Typical consultation between remote clinical staff and a Brisbane-based specialist – in this instance a paediatric neurologist.
Typical consultation between remote clinical staff and a Brisbane-based specialist – in this instance a paediatric neurologist.
18 February 2013

New telehealth services in the Western Downs region will reduce the cost burden on families who currently have to travel significant distances to see a specialist in a major city.

The University of Queensland’s Centre for Online Health is implementing a telehealth model in Dalby, Chinchilla and Miles, thanks to a partnership worth $1.3 million with natural gas developer QGC Pty Limited.

Telehealth is the delivery of health-related services and information from a distance using a range of communication techniques, such as videoconferencing and email.

Deputy Director, Associate Professor Anthony Smith from UQ’s Centre for Online Health, said a scoping study, conducted in 2012 and funded by QGC, highlighted the need for a health delivery service that reflected local community needs and incorporated telehealth.

“We will be implementing Health e-REGIONS, a model purposely designed for the area, tailored around the specific health needs and services currently available, including Queensland Health public services, general practice medical services and community health groups,” Dr Smith said.

“If a child in a regional area requires follow-up after a serious burn injury, parents often take time off work, organise other family members and travel the long distance to Brisbane before seeing a specialist and in some cases, appointments may only last a few minutes,” he said.

“Telehealth will improve access to specialist services which otherwise would not be readily available, saving patients the stress and cost of time away from home.

“In certain circumstances, telehealth is a viable alternative for patients living in the Western Downs.”

Dr Peter Bristow, Chief Executive from Darling Downs Hospital and Health Service said he looked forward to the development of a telehealth service in the region.

"Families coping with illness face enough challenges,” Dr Bristow said.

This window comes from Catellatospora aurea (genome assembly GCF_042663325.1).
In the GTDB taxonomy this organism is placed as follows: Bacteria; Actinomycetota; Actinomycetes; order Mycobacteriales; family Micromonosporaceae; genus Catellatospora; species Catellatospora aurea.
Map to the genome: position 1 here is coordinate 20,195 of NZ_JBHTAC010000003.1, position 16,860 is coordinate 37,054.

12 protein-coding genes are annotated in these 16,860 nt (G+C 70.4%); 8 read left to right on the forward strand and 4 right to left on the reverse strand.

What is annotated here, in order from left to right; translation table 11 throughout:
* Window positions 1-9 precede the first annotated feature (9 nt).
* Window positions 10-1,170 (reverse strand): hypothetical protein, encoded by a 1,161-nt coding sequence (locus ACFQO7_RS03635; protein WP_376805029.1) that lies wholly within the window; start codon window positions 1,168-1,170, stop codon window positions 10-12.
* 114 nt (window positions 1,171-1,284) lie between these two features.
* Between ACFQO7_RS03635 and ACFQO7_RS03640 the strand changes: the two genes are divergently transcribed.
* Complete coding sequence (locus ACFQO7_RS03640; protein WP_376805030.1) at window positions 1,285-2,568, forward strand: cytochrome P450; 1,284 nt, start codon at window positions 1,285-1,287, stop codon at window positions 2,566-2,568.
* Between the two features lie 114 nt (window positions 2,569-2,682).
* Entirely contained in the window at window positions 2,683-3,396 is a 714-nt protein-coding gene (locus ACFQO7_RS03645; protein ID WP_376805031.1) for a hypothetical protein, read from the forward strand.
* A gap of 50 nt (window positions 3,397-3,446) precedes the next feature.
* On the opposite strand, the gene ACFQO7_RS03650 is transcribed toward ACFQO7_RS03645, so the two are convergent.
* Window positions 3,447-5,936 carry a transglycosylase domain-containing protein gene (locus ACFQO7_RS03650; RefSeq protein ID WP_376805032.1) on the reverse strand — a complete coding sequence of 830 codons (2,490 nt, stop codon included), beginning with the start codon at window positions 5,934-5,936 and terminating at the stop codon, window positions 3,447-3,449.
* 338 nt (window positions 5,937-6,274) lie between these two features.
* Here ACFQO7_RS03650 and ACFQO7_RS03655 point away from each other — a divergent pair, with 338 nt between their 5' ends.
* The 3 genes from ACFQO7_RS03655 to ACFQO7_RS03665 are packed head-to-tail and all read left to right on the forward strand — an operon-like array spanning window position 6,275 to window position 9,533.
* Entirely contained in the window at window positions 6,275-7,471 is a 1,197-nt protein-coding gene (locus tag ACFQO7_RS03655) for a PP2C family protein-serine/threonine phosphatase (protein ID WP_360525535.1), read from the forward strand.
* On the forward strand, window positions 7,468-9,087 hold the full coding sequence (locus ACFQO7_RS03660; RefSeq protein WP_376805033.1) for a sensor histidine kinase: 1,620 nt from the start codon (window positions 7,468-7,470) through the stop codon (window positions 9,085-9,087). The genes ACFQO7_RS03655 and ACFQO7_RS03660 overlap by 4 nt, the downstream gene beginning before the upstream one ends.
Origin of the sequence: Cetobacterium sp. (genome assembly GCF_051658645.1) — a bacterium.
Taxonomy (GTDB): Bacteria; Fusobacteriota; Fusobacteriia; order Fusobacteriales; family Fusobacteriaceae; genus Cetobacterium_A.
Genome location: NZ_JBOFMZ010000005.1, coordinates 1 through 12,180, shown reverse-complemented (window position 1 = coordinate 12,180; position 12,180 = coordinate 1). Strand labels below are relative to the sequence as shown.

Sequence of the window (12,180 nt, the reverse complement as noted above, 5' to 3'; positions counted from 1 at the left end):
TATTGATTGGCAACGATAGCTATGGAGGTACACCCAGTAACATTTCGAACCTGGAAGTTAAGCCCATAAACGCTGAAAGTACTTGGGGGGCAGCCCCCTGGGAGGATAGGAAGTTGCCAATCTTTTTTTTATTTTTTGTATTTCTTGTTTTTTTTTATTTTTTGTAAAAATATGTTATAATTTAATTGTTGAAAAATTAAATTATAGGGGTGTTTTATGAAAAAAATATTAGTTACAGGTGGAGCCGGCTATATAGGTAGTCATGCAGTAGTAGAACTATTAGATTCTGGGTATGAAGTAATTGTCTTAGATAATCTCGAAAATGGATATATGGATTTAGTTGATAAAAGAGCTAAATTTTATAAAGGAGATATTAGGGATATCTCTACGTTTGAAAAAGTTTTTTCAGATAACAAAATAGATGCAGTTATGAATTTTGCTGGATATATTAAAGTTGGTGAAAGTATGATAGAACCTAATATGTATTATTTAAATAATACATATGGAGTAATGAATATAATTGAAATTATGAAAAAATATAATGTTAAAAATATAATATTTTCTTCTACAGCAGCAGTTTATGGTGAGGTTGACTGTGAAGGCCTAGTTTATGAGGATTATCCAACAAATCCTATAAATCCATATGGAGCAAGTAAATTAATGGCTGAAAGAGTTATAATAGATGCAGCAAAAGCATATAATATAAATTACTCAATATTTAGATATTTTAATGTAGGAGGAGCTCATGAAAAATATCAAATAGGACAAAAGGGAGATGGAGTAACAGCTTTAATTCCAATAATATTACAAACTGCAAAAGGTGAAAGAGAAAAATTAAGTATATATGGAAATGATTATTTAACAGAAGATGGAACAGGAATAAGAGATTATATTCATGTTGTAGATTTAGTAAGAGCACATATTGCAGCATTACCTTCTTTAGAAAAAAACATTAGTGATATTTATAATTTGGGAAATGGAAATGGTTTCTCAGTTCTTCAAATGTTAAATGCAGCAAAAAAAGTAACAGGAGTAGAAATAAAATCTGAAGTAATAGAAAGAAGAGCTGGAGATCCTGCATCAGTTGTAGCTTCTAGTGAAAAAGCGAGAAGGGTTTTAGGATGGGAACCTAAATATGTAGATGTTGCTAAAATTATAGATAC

“Telehealth can avoid the additional expense and inconvenience of travelling for hours for a short consultation," he said.

"We are delighted these innovative services will be provided to our area."

QGC Vice President Sustainability Brett Smith said the project reflected QGC’s commitment to rural health services.

“Community health is a key focus of our A$150 million social contribution through which we manage social impacts and maximise benefits from our Queensland Curtis LNG project,” Mr Smith said.

“As part of this work, we funded a study of health services in the region in 2012 which highlighted the need for greater access to specialist medical care.

“We’re delighted to help fulfil this need by supporting the innovation of The University of Queensland.”

The two year contract to implement the Health e-REGIONS project was facilitated by UQ’s main research commercialisation company, UniQuest.

Media: Joanne Grey, University of Queensland Centre for Online Health, 07 3346 4754 or
j.grey2@uq.edu.au or Dr Anthony Smith, Deputy Director University of Queensland Centre for Online Health, 07 3346 4702 or asmith@uq.edu.au

Centre for Online Health
The Centre for Online Health (COH) is one of very few research and teaching centres in the world which focus on the evaluation of telehealth services for the delivery of healthcare. The COH is part of the School of Medicine, Faculty of Health Sciences. The COH undertakes research and teaching in the area of clinical telehealth (the delivery of health services at a distance using a range of communication techniques). The COH, which has internationally recognised expertise in the field of telehealth and telemedicine, is actively coordinating and managing telepaediatric services for Queensland from the Royal Children’s Hospital. A similar adult focused service was established at the Princess Alexandra Hospital by COH in July 2012. The COH is responsible for a broad range of collaborative projects which explore and evaluate innovative methods of providing clinical services in metropolitan and regional areas of Australia.
For further information, please refer to the Centre for Online Health website – www.uq.edu.au/coh.

UniQuest Pty Limited
Established by The University of Queensland in 1984, UniQuest is widely recognised as one of Australia’s largest and most successful university commercialisation groups, benchmarking in the top tier of technology transfer worldwide. From an intellectual property portfolio of 1500+ patents it has created over 70 companies, and since 2000 UniQuest and its start-ups have raised more than A$450 million to take university technologies to market. Annual sales of products using UQ technology and licensed by UniQuest are running at A$3 billion. UniQuest now commercialises innovations developed at The University of Queensland and its commercialisation partner institutions: University of Technology Sydney, James Cook University, University of Tasmania, Mater Medical Research Institute, and Queensland Health.
For further information, please refer to the UniQuest website – www.uniquest.com.au

QGC Pty Limited (ACN: 089 642 553) is a leading Australian coal seam gas explorer and producer focused on supplying gas to domestic and international markets. QGC is establishing one of Australia’s largest capital infrastructure projects to turn Queensland’s world-class coal seam gas reserves into liquefied natural gas. Queensland Curtis LNG, a priority project for QGC, involves expanding exploration and development in southern and central Queensland and transporting gas through a 540km underground pipeline network to Curtis Island near Gladstone where it will be liquefied. For further information visit: www.qgc.com.au